The God Who Over-Knows The Future
God perfectly knows from all time what will be, what would be, and what may be. He sovereignly sets parameters for all three categories. His knowledge of what might occur leaves him no less prepared for the future than his knowledge of determined aspects of creation. Because he is infinitely intelligent, he does not need to focus his attention on a limited set of possibilities as we do.
In other words, he is able to attend to each one of a trillion billion possibilities, as though it was the only possibility he had to consider. He is infinitely attentive to each and every one. Hence, whatever possibility ends up coming to pass, we may say that from all eternity God was preparing for just this possibility, as though it were the only possibility that could ever possibly occur.
Even when possibilities occur that are objectively improbable—and to this extent surprise or disappoint God—it is not at all the case the he is caught of guard. He is as perfectly prepared for the improbable as he is for the probable.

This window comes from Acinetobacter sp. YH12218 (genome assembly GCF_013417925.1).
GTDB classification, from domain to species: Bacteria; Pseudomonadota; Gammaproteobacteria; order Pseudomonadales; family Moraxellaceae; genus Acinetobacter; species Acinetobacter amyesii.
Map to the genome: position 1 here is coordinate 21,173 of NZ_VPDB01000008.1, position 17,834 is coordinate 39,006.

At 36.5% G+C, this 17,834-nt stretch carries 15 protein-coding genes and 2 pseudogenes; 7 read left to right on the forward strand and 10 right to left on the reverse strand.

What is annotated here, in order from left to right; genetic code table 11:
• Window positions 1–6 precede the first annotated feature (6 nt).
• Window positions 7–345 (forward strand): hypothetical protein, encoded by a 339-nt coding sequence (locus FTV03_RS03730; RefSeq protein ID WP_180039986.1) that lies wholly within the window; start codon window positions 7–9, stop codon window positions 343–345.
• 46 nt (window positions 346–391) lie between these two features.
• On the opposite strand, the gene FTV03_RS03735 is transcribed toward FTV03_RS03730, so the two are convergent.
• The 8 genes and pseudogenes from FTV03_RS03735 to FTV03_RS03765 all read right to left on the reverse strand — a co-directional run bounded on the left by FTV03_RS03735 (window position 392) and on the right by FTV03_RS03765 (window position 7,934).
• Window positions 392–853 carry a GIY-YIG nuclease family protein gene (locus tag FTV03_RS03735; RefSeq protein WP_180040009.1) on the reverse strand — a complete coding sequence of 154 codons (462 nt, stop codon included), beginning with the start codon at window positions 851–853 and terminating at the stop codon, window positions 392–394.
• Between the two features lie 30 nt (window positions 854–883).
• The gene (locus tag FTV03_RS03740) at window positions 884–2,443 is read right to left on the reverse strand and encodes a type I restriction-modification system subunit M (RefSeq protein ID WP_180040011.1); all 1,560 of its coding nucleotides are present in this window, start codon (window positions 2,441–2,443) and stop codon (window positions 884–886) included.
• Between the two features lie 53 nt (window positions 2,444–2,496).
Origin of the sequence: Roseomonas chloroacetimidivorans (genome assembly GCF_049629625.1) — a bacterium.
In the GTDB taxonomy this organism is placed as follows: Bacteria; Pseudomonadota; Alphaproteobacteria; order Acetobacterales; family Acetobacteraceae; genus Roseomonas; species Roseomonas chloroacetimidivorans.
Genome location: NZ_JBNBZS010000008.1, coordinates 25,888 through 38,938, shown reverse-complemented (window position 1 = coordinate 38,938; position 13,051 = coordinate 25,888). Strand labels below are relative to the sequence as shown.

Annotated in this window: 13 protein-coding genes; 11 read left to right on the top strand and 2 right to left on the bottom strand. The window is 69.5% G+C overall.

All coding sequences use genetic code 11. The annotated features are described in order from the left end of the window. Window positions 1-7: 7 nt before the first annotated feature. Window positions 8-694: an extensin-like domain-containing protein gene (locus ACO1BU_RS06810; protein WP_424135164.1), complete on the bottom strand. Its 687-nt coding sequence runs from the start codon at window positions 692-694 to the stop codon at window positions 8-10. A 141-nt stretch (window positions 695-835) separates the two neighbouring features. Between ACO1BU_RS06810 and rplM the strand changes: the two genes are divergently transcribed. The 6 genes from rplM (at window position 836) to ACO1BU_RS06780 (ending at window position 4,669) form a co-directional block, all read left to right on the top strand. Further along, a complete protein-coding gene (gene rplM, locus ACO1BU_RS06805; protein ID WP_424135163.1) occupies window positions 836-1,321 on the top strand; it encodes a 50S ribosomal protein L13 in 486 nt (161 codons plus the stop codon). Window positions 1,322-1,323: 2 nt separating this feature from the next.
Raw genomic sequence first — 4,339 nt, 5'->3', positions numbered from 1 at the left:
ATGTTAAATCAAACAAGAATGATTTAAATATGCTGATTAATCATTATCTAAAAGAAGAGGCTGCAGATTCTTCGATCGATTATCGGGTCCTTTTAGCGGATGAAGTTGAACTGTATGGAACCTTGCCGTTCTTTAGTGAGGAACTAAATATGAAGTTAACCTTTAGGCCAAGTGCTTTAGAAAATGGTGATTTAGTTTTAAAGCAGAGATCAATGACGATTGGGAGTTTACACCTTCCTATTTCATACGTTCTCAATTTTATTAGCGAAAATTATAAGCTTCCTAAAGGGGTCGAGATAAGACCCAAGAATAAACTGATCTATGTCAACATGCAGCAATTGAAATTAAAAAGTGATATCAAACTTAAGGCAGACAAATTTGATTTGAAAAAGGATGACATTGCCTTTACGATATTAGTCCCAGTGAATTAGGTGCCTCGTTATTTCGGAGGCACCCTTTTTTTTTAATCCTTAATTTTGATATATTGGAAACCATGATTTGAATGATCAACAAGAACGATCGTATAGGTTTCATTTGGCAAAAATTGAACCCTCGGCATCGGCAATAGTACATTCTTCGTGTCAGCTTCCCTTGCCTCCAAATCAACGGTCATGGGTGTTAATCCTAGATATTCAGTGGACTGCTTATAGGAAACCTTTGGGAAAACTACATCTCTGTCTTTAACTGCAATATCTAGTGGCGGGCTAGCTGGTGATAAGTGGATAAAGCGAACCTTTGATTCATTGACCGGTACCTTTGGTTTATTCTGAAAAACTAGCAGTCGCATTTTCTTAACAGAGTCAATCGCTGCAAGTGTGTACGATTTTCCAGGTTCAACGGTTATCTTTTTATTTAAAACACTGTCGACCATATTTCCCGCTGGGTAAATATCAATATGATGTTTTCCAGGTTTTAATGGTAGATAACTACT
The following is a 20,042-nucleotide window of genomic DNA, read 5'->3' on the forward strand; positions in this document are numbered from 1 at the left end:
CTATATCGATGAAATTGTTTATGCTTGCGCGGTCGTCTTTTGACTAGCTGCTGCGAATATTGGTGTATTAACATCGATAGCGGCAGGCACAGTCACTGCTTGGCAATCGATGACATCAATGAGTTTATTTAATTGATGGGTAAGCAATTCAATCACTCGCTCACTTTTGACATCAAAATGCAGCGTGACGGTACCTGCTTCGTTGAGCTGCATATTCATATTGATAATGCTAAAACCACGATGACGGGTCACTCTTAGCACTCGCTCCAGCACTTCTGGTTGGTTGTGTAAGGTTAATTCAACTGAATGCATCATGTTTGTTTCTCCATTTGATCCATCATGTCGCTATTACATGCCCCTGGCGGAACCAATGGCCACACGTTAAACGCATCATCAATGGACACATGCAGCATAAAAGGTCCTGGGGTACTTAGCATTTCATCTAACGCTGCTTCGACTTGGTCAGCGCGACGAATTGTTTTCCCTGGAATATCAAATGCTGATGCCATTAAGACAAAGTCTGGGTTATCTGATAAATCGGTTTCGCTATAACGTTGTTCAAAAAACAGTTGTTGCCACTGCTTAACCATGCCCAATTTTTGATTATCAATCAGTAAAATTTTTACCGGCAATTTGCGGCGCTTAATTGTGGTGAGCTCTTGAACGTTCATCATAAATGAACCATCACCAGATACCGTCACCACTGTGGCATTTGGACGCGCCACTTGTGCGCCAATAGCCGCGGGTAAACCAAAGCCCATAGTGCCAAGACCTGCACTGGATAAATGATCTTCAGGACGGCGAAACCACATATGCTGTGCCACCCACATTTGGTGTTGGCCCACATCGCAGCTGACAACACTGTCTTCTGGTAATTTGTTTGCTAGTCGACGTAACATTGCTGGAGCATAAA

We humans with our limited intelligence could not as confidently attend to a trillion billion possibilities as easily, and as perfectly, as we could attend to one certainty. Indeed, our focus is divided in half the second we have to attend to two possibilities instead of one certainty. And we humans with our limited wisdom and power could not assure anyone of a certain outcome unless we exhaustively controlled all of the variables.
Hence it is tempting to project our experience upon God and assume that God must face similar difficulties. Those who criticize Open Theism often assume that God (like a finite human) can be assured of ultimate victory only if he controls all the variables. Hence, they criticize a concept of God who is not all-controlling as being out of control.
The open view of the future does not undermine God’s wisdom and sovereign control: it rather infinitely exalts it. In this view God does not know less than the classical view: he knows more. He does not under-know the future, as it were: he over-knows it.
Adapted from Satan and the Problem of Evil, pages 128-130
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